Precalculus by Richard Wright

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What good will it be for someone to gain the whole world, yet forfeit their soul? Or what can anyone give in exchange for their soul? Matthew 16:26 NIV

# 10-01 Sequences

Summary: In this section, you will:

• Write a sequence from a rule.
• Write an explicit rule for a sequence.
• Write a recursive rule for a sequence.
• Simplify factorial expressions.

SDA NAD Content Standards (2018): PC.7.2

The story goes like this. An ancient Indian minister named Sessa ibn Dahir invented the game of chess. His king liked the game and offered a reward. Sessa asked the king for a grain of wheat on the the first square of the board, 2 grains on the second square, 4 grains on the third square, and so on doubling the number of grains on each square. The king laughed at such a small reward. But was it a small request? Sequences and their explicit rules can be used to find out.

A sequence is a list of numbers that follows some sort of mathematical rule. If the sequence ends, then it is a finite sequence. Sequences that continue forever are called infinite.

Finite Sequence: 1, 2, 4, 8, 16

Infinite Sequence: 1, 2, 4, 8, 16, …

Sequences are part of discrete math where there are no fractional parts of the domain. Sequences are defined by mathematical rules such as an = 2n−1, where n is the domain (like x) and an is the range (like y). There are no fractional parts of n; there is 1 and 2, but no 1.5. The rule that gives the term value directly is called the explicit rule or rule for the nth term.

## Explicit Rules

###### Write a Sequence from an Explicit Rule
1. Plug in numbers for n, usually 1, 2, 3, 4, …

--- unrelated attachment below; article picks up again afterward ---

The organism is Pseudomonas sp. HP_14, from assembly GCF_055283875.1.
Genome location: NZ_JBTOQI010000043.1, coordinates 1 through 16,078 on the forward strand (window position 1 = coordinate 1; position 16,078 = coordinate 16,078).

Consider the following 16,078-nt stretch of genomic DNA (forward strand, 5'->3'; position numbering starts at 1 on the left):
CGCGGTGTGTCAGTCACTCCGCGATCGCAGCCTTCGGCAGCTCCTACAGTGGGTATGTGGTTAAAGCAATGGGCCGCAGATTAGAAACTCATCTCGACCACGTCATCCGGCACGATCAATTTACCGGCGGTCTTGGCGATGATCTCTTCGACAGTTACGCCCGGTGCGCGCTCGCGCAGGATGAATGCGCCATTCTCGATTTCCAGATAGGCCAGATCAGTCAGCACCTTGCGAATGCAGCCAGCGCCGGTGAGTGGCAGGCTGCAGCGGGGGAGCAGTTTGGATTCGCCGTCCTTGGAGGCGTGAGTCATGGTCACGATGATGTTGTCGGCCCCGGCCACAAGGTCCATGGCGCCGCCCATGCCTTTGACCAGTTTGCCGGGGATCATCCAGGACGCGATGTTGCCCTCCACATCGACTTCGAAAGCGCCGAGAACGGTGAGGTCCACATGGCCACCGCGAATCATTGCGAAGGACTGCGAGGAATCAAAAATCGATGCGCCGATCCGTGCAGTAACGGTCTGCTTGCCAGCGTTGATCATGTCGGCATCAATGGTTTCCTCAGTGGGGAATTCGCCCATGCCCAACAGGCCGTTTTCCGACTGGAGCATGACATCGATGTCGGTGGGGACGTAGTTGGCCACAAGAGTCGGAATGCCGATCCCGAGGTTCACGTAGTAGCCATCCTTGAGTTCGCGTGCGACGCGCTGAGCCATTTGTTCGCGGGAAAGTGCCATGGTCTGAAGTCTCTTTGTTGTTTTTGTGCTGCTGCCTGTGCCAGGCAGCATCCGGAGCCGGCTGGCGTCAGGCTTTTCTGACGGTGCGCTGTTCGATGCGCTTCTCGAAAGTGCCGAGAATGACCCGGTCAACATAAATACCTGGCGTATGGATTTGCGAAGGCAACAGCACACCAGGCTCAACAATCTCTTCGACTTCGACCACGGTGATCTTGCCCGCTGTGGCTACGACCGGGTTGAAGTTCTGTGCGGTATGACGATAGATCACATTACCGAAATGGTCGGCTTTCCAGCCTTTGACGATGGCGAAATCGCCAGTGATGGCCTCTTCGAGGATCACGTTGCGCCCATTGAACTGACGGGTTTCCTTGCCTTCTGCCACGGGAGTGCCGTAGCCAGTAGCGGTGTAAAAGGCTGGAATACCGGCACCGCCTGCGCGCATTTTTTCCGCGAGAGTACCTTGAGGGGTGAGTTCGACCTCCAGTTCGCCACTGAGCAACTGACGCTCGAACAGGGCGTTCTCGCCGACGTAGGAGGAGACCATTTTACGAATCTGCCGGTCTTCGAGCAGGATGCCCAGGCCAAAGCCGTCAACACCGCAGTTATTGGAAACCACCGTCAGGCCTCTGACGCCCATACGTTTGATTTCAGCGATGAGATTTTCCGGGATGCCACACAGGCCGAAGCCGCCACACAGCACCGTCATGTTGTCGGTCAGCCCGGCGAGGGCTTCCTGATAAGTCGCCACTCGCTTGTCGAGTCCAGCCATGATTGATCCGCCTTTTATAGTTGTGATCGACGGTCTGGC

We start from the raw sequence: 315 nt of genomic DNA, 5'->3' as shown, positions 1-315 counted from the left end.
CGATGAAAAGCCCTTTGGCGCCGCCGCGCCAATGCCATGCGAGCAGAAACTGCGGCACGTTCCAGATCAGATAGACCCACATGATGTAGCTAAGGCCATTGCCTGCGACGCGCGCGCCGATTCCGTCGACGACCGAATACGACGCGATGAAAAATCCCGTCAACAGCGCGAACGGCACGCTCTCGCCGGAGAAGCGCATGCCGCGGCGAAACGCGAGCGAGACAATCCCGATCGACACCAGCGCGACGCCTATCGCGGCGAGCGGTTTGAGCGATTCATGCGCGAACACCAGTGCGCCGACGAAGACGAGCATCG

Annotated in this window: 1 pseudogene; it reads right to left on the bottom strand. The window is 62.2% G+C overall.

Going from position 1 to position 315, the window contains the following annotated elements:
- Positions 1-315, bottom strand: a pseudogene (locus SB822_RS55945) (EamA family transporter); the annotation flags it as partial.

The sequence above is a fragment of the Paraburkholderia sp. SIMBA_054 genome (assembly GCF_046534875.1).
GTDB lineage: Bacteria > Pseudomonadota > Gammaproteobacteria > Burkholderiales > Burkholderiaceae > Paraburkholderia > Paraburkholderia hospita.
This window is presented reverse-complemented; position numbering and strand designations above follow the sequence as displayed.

2. This gives a1, a2, a3, a4, …

#### Write a Sequence from an Explicit Rule

Write the first five terms of the sequence an = 3(−1)nn.

Solution

Let n = 1.

a1 = 3(−1)11

a1 = −4

Continue plugging in numbers for n.

a2 = 3(−1)22 = 1

a3 = 3(−1)33 = −6

a4 = 3(−1)44 = −1

a5 = 3(−1)55 = −8

The sequence is −4, 1, −6, −1, −8, …

Find the first five terms of an = 3n + 1.

4, 7, 10, 13, 16

###### Find the Explicit Rule

Given the first few terms of a sequence, find an explicit formula for the sequence using the following suggestions. These are not step-by-step instructions.

• Look for a pattern among the terms.
• If the terms are fractions, look for a separate pattern for the numerator and denominator.
• Look for a pattern among the signs of the terms. Alternating signs are created by (−1)n if a1 is negative or (−1)n−1 is a1 is positive.
• Write a formula for an in terms of n. Test your formula for n = 1, n = 2, and n = 3.

#### Find an Explicit Rule (Addition Pattern)

Find the rule for the nth term of 3, 5, 7, 9, 11, …

Solution

There is a pattern of adding 2.

 3, 5, 7, 9, 11, … 3, 3 + 2, 3 + 2 + 2, 3 + 2 + 2 + 2, 3 + 2 + 2 + 2 + 2, … 3 + 2·0, 3 + 2·1, 3 + 2·2, 3 + 2·3, 3 + 2·4, …

These expressions are the an. Compare them to the n's to find the rule.

 n an 1 2 3 4 5 3 + 2·0, 3 + 2·1, 3 + 2·2, 3 + 2·3, 3 + 2·4, …

Notice the multiples of 2 are 1 less than n. So, the rule for the nth term is

an = 3 + 2·(n − 1)

Distribute and simplify to get

an = 2n + 1

#### Find an Explicit Rule (Multiplication Pattern and Alternating Sign)

Find the rule for the nth term of 3, −6, 12, −24, 48, …

Solution

There is a pattern of multiplying by 2.

 3, −6, 12, −24, 48, … 3, −3·2, 3·2·2, −3·2·2·2, 3·2·2·2·2, … 3·20, −3·21, 3·22, −3·23, 3·24, …

These expressions are the an. Compare them to the n's to find the rule.

 n an 1 2 3 4 5 3·20 −3·21 3·22 −3·23 3·24

Notice the exponents are 1 less than n. There is also a pattern of alternating signs with a1 being positive so use (−1)n−1. So, the rule for the nth term is